surprised that you have felt called upon
to usurp the prerogative of the angels
and to start us mortals on our songs
before we get to the proper condition;
but who, If not yourself, would be able
to write Angelic Songs?" Prof. George
Edgar Oliver, director of music of the
public schools, nnd organist and choir
master of St. Paul's Episcopal church
at Albany, N. Y., writes: "I know that
your book will be popular, for you are
one of the few men In the country who
know how to write for children's voices."
The wife of a prominent Presbyterian
minister of Chicago writes: "I shall
do my best to get your book into our
ffwnday school. Many times I have
wished for better music that the "Gos
pel hymns," and have wondered why
the world could produce so much real
music, and churches, especially Sun
day schools, must be compelled to use
so much trash." The manager of one
of the largest school supply and-publishing
houses In the United States
writes: "First Installment (250) 'An
gelic Songs' duly received. It's a dan
dy,' and you can Justly be proud of It."
The above are but a few of many testi
monials received among special con
tributors to Mr. Rockwell's work we
find such names as Fanny J. Crosby,
Rev. J. E. Rankin. Helen O. ltice, Rev.
Ford C. Ottman, John B. Marsh, Geo.
E. Oliver, A. H. Miles, T. J. Davies,
Mus. Bac, and a host of others. Mr.
Rockwell's work has also received the
approval and Indorsement of many of
the leading musical critics nnd writers
of this country, and his services are
in constant demand by compilers and
publishers. Some time ago an order
was given him to write several hymns
for the AV. C. T. U., and Miss Francis
Wlllard was so pleased with same that
for one setting she wrote a special
hymn of her own composition. "An
gelic Songs" contains sixty-seven of
Mr. Rockwell's own composition, and
of this number thirty-seven are orig
inal, both words and music,
II II II
The first edition of "Angelic Songs,"
the new book for Sunday schools, young
.people's meetings, and the home, com
posed, compiled and edited by MY.
George N. Rockwell, formerly of this
city, and for many-years organist and
musical director both of the First M.
E. "and also Second Presbyterian
churches, was received this week, and
is already singing itself into the popu
lar favor it well deserves, for Judging
from the copy before us, we can but
6ay that it Is certainly a most com
plete, attractive and artistic produc
tion, and far in advance of anything yet
produced of its kind.
. II II II
Arrangements have been made for a
grand concert which will be given at
the Frothingham on Monday evening,
Nov. 9. by the following artists, who
will appear for the first time In Scran
ton in concert: Mrs. Katharine Thiele,
soprano; Miss Katharine TImberman,
contralto: J. Alfred Pennington, pian
ist, and Ernest Thlele, violinist. The
programme will be as follows:
Sonate, op. 30, No. 3 Beethoven
Tempo di MinueUo.
'Mr. Thlelo and Mr. Pennington.
Aria "My Heart at Thy Sweet Voice,"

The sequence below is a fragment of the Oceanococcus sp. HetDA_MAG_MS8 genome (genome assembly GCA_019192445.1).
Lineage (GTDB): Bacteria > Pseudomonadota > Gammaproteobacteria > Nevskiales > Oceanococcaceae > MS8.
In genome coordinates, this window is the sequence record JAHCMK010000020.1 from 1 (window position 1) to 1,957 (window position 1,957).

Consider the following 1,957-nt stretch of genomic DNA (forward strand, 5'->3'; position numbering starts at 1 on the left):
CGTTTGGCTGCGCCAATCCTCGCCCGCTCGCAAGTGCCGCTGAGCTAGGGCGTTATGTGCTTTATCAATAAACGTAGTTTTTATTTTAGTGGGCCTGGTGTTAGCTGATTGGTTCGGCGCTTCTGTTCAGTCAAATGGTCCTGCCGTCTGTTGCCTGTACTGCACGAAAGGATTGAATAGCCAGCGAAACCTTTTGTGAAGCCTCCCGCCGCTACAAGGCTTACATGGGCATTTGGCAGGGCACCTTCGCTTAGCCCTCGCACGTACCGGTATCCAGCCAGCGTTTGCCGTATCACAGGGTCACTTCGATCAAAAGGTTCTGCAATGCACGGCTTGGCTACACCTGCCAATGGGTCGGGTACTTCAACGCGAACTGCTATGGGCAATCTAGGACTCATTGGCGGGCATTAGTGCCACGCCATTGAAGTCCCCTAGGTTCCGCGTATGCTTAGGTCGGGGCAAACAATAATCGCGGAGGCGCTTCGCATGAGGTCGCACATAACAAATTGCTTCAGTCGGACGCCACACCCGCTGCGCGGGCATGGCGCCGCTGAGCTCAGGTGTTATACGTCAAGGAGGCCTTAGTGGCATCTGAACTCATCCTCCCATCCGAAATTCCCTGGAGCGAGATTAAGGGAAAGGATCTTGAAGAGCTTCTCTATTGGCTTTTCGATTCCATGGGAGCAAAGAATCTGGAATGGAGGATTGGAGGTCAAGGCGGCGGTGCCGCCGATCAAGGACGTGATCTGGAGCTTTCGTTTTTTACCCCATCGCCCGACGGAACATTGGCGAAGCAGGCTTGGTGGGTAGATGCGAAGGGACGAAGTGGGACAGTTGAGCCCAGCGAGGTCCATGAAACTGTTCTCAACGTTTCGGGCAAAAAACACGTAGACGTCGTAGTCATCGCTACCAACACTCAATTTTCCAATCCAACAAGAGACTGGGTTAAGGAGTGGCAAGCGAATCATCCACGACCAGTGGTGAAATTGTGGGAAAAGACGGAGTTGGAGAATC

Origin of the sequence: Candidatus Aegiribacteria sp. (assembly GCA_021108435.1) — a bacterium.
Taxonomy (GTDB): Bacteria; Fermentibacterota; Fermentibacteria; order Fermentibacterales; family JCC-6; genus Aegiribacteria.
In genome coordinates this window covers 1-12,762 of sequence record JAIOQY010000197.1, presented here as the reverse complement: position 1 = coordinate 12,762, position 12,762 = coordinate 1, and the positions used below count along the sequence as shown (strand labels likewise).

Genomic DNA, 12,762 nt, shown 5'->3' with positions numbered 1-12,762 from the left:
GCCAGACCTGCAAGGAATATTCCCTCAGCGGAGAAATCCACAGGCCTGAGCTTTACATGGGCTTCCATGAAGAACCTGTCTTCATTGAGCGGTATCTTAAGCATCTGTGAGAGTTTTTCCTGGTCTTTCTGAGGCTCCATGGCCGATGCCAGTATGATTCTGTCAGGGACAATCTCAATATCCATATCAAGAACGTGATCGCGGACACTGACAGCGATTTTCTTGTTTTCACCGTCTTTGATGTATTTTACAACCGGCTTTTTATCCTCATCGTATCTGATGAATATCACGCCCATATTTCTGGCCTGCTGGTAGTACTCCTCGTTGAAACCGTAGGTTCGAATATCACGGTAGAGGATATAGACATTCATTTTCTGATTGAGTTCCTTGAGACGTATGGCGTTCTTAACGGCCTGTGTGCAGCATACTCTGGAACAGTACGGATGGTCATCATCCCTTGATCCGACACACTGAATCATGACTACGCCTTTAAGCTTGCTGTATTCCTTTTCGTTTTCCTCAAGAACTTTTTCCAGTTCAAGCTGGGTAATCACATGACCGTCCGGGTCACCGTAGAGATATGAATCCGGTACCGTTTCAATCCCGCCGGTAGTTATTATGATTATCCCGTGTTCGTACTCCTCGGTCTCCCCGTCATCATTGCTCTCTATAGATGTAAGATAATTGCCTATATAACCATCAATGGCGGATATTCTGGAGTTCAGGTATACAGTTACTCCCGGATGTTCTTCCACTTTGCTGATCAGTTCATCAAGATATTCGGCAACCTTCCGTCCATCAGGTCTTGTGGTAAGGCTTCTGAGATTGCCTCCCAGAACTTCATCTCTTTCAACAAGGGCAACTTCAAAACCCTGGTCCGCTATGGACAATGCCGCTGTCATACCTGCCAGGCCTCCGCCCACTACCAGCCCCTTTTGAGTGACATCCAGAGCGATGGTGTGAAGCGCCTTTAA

(From S.imson and Delilah.) '
Uovclette In F Schumann
Nymphes et Sylvanla Bemberg
(a) Air on the G string Bach
b Gypsy Dunces Sarusate
Duett "Quis est Homo" Rossini
Mrs. Thiele nnd liss Timberman.
(a) Nocturne In F sharp Chopin
(b) Regaudon Raff
(a) Cradle Cong Tschalkowskv
(b) A'ow Meyer Helmund
(c) Song of the .Tlgvr Masse
(From Paul und A'lrginia.)
Spring Song Well
(With Violin Obllgato.)
Fantasle "William Tell,"
Osborne ami De Berlo
(Mr. Pennington and Mr. Thlele.
II H II
Mrs. Knthryn Thiele, soprano, who
will soon appear In concert In this city,
Is wife of the celebrated violinist, Er
nest Thiele, and has secured a great
reputation by excellent work. She has
shared the honors in concert with such
artists ns Miss Aus der Ohe, Dr. Ixiuis
Mans, Mr. AA'illlam Sherwood, Prof.
Xaver Scharwenka and others. She
hns nppeared at various times With the
Philharmonic society of Buffalo, tho
Brooklyn Institute and the Junior Phil
harmonic orchestra, of New York, and
has been until her arrival In Scranton
one of the principal teachers of tho
voice at the celebrated Scharwenka
Conservatory of Music In New Y'ork
city. She well deserves the many eulo
gistic press notices bestowed on her.
"Land so Fair" Is the title of Alfred'
Wooler's new sacred song. It Is pub
lished In two keys for baritone or nies
sosop, and tenor or soprano, by Oliver
Dltson Co., both In England and this
country. Our soloists are constantly
looking for songs of this calibre, being
very sweet and melodious, abounding
In rich harmonies; the words are beau
tiful, Indeed. Such line taste as Mr.
AA'ooler hns displayed In this, and other
works will, no doubt, soon bring him
Into prominence as a composer.
Musicians of this vicinity are looking
forward with pleasure to the eleventh
annual meeting of the Lackawanna
and AVyoming Musical Alliance, which
will be held at Factoryvllle on Novem
ber 17 to 21 Inclusive. Prof. Harry E.
Cogswell, principal of the Mansfield
Normal School of Music, will be con
ductor, and Miss Alice G. Northrup, ac
companist. Concerning entertainment
one may address Miss Ira B. Milder,
'I II II
Miss Winifred Sullivan, former sopra
no at Elm Park church, who is now solo
soprano in the Episcopal church at
Yonkers, N. A'., has taken up her resi
dence In New A'ork city where she will
study music under the best teachers.
at your own prices at the great auction
sale of Davidow Bros., pawnbrokers
and jewelers, 217 Lacka ave.
KEARNEY'S D0Q WAS FOLLOWED.
Out It Gave fio t'lue to the Misting
Man's W hereabouts.
Nothing has yet been heard of the
whereabouts of James Kearney, of 423
Phelps street, who so mysterious' y dis
appeared last Friday night. He left
Ms home about 9 o'clock saying that
he was going for a short walk, and
would bo back soon. His dog followed
him and was at his heels a short tima
later wren one of Kearney's sons met
him going towards the central city.
AVhen Kearney did not return that